SOME ISSUES ARE TOO IMPORTANT to address on the eve of an election. That is essentially the message Congress is sending to voters by refusing to take up immigration reform before heading home next month for a campaign-season recess. Republican leaders appear reluctant to reconcile conflicting House and Senate immigration bills passed within the last year.
Such inaction amounts to gross negligence. Prodded in part by huge demonstrations in Los Angeles and elsewhere, the nation was transfixed earlier this year by the issue of illegal immigration. The U.S. economy's reliance on millions of undocumented foreign workers is a stain on this nation's respect for democracy and the rule of law. The effort to create a legal avenue for immigrant workers to fill essential jobs is an urgent task that should have been undertaken years ago.
That's what President Bush has been saying since his first year in office, and it's an indictment of his leadership that his party's own congressional leaders, after holding their idiotic "how evil are these illegals" hearings this summer, once again feel free to disregard the White House's pleas. More interesting, however, is what the House-Senate split says about a looming schism within the Republican Party.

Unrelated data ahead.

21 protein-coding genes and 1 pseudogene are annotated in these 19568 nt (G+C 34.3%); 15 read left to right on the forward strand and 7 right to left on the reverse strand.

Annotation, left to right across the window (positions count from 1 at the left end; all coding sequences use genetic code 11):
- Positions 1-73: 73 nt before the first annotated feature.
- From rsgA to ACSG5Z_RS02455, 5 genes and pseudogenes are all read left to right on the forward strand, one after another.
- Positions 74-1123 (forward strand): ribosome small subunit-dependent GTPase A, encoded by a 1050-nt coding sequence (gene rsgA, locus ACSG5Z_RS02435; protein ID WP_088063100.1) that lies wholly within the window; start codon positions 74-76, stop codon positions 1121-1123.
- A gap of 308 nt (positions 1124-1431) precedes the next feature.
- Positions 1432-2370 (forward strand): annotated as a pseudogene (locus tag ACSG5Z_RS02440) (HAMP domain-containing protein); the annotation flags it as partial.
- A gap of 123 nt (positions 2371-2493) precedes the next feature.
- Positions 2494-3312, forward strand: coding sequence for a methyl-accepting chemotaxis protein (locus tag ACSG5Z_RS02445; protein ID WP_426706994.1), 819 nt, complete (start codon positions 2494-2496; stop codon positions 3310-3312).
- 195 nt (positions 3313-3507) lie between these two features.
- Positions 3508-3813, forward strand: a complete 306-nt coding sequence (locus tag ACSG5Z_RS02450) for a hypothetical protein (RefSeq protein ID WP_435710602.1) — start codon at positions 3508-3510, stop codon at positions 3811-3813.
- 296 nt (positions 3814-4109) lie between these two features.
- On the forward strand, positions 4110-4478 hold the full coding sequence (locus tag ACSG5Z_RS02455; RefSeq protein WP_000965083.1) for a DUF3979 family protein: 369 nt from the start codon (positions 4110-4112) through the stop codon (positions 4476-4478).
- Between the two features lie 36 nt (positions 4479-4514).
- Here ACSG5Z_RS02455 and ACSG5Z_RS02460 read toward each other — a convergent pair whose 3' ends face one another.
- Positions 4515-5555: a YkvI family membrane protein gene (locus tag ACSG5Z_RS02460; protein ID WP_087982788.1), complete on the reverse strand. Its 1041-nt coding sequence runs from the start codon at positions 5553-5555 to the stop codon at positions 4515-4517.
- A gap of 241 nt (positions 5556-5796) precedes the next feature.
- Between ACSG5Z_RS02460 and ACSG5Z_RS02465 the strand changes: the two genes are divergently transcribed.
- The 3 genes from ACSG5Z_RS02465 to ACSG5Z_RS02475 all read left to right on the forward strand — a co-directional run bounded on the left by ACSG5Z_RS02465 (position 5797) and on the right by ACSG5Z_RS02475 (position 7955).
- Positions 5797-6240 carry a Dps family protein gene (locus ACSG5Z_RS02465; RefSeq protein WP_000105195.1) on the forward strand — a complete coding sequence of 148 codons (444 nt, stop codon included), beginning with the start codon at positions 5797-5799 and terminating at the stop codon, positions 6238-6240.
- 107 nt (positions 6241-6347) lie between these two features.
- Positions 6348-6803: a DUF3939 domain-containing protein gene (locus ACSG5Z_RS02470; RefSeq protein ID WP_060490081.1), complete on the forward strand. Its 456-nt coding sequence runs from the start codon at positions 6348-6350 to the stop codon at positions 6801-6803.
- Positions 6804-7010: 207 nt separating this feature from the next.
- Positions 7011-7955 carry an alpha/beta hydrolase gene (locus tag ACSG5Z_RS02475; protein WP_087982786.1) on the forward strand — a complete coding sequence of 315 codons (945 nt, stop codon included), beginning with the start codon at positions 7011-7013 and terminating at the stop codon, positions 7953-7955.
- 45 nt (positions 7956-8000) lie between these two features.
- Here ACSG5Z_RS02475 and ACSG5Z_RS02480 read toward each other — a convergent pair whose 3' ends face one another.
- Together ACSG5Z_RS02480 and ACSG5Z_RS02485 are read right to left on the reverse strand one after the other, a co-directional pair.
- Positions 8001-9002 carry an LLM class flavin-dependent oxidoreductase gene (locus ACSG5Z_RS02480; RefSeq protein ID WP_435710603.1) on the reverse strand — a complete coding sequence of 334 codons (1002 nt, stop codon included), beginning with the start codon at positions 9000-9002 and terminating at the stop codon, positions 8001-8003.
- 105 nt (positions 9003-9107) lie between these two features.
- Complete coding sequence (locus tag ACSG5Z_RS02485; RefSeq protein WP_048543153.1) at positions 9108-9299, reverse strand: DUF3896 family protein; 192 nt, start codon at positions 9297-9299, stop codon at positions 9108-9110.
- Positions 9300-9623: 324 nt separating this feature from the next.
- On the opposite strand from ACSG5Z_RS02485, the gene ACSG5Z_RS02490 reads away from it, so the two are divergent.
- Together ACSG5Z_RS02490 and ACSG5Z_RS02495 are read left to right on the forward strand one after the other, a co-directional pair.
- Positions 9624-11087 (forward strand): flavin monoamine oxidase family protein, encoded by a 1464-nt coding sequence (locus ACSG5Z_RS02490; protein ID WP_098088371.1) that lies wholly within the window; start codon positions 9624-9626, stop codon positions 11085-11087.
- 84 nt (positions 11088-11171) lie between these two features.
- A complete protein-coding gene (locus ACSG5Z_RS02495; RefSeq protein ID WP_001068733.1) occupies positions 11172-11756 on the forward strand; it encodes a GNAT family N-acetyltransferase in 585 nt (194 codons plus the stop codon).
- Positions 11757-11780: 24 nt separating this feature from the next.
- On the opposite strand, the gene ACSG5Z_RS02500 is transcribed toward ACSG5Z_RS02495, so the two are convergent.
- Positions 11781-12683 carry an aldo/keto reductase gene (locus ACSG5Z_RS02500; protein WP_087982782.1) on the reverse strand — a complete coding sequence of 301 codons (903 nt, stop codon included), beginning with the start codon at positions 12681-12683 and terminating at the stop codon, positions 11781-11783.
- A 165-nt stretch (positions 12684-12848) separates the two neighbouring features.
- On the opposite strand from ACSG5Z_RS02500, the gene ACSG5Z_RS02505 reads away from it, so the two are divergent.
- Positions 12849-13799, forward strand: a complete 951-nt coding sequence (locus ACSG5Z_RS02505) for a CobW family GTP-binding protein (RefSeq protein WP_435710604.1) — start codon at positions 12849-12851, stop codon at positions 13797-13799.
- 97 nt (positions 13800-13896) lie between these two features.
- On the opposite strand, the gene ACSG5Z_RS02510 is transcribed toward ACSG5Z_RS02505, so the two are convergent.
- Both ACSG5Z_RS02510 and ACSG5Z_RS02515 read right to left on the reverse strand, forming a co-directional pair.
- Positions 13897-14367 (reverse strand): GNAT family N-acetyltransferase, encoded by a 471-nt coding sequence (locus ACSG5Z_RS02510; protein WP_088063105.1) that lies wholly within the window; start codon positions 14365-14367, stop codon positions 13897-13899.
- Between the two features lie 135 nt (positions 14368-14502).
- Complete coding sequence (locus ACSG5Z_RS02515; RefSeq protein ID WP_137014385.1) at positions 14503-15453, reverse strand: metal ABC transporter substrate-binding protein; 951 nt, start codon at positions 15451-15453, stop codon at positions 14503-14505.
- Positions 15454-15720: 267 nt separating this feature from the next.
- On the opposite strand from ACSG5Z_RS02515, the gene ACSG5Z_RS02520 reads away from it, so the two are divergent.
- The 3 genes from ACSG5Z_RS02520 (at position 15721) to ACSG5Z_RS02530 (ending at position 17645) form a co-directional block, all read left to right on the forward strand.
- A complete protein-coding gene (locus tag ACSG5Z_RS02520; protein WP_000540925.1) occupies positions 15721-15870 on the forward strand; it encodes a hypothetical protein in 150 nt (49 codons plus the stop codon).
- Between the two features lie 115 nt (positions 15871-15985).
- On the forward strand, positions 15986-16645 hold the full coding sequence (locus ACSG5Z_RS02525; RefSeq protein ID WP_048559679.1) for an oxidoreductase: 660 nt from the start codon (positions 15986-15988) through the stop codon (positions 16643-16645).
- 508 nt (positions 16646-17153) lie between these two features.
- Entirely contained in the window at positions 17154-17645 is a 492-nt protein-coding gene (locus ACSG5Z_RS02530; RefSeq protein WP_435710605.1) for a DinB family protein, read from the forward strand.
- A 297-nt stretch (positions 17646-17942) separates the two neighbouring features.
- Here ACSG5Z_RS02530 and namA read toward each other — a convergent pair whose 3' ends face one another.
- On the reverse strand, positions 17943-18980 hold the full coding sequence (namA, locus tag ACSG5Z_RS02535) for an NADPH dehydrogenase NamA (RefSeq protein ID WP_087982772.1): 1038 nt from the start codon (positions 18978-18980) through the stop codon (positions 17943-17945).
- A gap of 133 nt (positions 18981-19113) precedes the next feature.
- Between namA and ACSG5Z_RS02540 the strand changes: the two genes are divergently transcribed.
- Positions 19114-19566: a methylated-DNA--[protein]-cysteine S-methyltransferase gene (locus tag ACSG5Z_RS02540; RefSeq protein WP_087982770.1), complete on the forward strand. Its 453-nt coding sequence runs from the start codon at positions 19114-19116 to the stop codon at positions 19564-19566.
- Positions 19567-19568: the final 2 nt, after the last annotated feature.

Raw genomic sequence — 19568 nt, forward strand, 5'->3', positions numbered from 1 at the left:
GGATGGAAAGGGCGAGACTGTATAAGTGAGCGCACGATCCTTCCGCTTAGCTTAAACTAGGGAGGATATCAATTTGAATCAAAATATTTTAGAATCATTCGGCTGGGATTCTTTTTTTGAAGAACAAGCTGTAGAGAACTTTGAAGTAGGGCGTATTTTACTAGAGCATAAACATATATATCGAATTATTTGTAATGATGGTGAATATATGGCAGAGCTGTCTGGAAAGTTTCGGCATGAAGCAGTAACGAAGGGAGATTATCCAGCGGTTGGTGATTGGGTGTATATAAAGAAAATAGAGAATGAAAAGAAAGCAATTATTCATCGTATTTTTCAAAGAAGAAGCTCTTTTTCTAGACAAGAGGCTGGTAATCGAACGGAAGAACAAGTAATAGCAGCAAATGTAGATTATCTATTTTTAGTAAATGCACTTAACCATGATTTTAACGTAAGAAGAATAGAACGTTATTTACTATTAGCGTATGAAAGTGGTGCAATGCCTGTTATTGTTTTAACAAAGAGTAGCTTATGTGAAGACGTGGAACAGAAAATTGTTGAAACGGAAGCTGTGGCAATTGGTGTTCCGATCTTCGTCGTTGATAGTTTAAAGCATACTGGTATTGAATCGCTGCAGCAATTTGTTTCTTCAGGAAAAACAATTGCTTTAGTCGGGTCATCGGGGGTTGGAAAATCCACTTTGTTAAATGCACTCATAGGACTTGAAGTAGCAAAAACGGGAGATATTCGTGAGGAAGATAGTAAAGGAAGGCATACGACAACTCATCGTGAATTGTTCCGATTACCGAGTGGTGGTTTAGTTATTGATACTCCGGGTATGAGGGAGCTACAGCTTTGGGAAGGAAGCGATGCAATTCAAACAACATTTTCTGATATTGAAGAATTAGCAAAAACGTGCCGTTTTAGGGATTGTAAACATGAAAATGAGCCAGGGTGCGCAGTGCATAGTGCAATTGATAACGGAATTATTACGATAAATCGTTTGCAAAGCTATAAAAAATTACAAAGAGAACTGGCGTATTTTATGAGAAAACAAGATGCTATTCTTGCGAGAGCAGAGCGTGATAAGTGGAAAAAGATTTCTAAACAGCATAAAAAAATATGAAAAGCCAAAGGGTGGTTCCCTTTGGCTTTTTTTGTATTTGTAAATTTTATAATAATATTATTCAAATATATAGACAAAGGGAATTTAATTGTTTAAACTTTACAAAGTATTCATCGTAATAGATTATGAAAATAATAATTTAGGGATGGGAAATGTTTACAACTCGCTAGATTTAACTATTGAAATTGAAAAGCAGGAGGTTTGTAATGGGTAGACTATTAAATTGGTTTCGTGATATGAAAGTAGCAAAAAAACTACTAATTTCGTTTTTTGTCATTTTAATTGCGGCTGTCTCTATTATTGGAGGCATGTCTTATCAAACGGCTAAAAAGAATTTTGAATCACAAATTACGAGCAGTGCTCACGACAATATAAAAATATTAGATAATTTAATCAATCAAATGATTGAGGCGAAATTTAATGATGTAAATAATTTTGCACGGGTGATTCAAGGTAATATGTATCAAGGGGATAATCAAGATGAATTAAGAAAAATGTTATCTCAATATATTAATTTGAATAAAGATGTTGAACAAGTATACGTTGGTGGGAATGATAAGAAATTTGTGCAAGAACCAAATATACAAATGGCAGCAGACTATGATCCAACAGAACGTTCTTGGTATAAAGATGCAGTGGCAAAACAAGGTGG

The Senate, after all, passed a somewhat sensible bill that would toughen border policing and workplace verification of legal residency, while expanding guest-worker programs to match willing immigrant workers with jobs that would otherwise go unfilled. The Senate's proposal also would make it possible for many of those already here illegally to obtain legal residency. Although far from ideal, this bill, favored by corporate Republican interests who view the debate mainly as a workforce issue, was rooted in reality and had its priorities straight. The House bill, supposedly championing security, did not address the underlying economic issues, merely opting to treat illegal immigration as a law enforcement matter.
The immigration issue also creates some tension for Democrats, particularly among interests for labor, Latinos and African Americans. But congressional inaction is a result of the split within the Republican Party between big business and cultural conservatives. That is one reason the issue will likely be tabled until after the election. Another is that party leaders want to spend every spare moment from now until November taking on Democrats, not fellow Republicans.
Such is the state and tenor of the debate that this postponement may actually be good news. Given the extent to which conservative House Republicans eager to demagogue the issue had taken control of the immigration debate, it's probably best that House and Senate members won't be trying to reach a compromise before the election. Worthwhile reform stands a better chance during Congress' lame-duck session after the election, when members (presumably) are concerned less with narrow political interests than with the national interest.